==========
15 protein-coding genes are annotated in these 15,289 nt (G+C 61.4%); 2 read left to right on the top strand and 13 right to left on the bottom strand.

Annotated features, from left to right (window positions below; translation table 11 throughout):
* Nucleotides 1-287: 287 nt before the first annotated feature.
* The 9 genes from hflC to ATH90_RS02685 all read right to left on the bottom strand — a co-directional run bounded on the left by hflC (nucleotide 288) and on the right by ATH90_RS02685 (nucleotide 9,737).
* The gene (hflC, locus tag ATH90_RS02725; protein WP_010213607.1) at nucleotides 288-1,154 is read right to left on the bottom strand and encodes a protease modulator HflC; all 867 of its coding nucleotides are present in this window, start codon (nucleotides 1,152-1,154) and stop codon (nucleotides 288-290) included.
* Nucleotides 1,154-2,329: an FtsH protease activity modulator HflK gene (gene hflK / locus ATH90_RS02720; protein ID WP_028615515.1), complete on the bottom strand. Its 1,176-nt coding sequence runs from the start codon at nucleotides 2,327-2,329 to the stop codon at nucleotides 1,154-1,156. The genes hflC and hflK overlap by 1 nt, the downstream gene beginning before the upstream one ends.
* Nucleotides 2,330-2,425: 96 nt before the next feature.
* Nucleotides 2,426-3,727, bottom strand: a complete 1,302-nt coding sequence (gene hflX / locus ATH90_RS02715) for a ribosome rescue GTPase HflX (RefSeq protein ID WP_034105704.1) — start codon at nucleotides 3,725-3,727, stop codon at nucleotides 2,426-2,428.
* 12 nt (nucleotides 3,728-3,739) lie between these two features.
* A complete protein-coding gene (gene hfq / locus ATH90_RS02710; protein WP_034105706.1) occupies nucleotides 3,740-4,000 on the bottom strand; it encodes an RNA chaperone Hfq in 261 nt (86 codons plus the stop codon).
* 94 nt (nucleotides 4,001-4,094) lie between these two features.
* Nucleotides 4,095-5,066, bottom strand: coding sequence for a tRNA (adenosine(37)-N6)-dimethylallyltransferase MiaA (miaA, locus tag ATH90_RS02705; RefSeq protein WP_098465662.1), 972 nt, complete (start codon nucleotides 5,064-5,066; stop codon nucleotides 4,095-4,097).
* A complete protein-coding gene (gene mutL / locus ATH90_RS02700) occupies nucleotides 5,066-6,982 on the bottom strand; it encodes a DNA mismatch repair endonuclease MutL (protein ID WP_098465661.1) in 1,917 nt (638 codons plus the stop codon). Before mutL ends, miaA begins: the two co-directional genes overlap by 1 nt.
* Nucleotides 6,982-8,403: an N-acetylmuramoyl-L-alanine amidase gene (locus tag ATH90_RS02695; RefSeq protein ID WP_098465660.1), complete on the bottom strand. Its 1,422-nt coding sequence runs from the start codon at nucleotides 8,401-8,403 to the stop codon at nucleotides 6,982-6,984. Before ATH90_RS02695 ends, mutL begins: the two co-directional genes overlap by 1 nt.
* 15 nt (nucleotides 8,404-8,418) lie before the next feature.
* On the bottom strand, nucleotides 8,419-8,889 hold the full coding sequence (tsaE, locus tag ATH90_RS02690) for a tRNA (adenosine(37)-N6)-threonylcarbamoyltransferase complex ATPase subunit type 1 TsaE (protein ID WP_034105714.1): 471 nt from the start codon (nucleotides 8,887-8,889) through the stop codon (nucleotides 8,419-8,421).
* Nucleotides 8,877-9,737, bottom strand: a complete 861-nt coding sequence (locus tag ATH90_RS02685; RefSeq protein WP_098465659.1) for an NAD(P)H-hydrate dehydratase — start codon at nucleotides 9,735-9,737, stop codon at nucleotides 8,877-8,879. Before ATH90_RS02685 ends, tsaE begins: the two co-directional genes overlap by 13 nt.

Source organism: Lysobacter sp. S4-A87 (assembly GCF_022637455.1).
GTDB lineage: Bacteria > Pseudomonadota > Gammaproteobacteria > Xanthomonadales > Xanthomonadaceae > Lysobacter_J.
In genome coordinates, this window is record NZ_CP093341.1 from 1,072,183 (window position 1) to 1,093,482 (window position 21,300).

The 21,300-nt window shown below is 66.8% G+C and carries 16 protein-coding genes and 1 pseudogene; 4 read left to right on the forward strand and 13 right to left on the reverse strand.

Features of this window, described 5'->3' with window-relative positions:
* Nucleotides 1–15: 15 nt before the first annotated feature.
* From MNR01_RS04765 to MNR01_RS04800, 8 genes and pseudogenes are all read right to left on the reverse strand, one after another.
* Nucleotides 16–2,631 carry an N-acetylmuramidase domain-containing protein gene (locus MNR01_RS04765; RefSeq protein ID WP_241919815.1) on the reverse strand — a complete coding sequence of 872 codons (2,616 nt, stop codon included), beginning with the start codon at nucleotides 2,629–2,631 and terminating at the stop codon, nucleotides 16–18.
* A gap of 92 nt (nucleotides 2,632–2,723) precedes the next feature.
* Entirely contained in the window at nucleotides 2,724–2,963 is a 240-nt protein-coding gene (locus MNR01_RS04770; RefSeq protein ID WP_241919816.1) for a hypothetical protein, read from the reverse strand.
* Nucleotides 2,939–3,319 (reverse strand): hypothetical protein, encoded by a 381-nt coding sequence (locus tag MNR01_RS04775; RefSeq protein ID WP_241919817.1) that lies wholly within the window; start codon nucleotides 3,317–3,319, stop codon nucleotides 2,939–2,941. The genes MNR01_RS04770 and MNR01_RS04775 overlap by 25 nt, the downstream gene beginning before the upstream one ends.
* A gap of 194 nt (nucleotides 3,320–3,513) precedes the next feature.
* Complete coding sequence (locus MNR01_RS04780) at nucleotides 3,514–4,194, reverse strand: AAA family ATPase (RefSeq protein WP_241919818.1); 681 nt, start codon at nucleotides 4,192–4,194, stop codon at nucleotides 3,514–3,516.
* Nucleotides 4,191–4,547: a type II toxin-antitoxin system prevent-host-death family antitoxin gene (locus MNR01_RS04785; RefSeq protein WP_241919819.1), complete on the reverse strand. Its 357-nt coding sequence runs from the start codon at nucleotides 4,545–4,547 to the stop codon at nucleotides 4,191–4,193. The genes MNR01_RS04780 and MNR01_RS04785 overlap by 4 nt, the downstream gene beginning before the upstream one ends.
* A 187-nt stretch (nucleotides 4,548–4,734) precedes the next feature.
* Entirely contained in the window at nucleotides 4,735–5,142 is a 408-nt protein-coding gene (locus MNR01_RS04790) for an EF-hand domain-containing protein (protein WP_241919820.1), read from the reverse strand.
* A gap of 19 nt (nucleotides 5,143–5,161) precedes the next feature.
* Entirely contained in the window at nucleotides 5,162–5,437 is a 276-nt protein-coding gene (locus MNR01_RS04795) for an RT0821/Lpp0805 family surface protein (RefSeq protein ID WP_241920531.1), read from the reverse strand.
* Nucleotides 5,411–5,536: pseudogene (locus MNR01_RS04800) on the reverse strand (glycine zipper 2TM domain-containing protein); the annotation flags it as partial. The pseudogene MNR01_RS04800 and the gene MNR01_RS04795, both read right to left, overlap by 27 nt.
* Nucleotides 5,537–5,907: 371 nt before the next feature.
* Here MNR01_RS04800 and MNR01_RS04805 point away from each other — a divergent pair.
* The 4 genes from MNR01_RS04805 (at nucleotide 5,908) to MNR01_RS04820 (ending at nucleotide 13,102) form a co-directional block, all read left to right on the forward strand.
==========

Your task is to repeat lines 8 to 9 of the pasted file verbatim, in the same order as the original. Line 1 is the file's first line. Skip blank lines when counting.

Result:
* Nucleotides 2,426-3,727, bottom strand: a complete 1,302-nt coding sequence (gene hflX / locus ATH90_RS02715) for a ribosome rescue GTPase HflX (RefSeq protein ID WP_034105704.1) — start codon at nucleotides 3,725-3,727, stop codon at nucleotides 2,426-2,428.
* 12 nt (nucleotides 3,728-3,739) lie between these two features.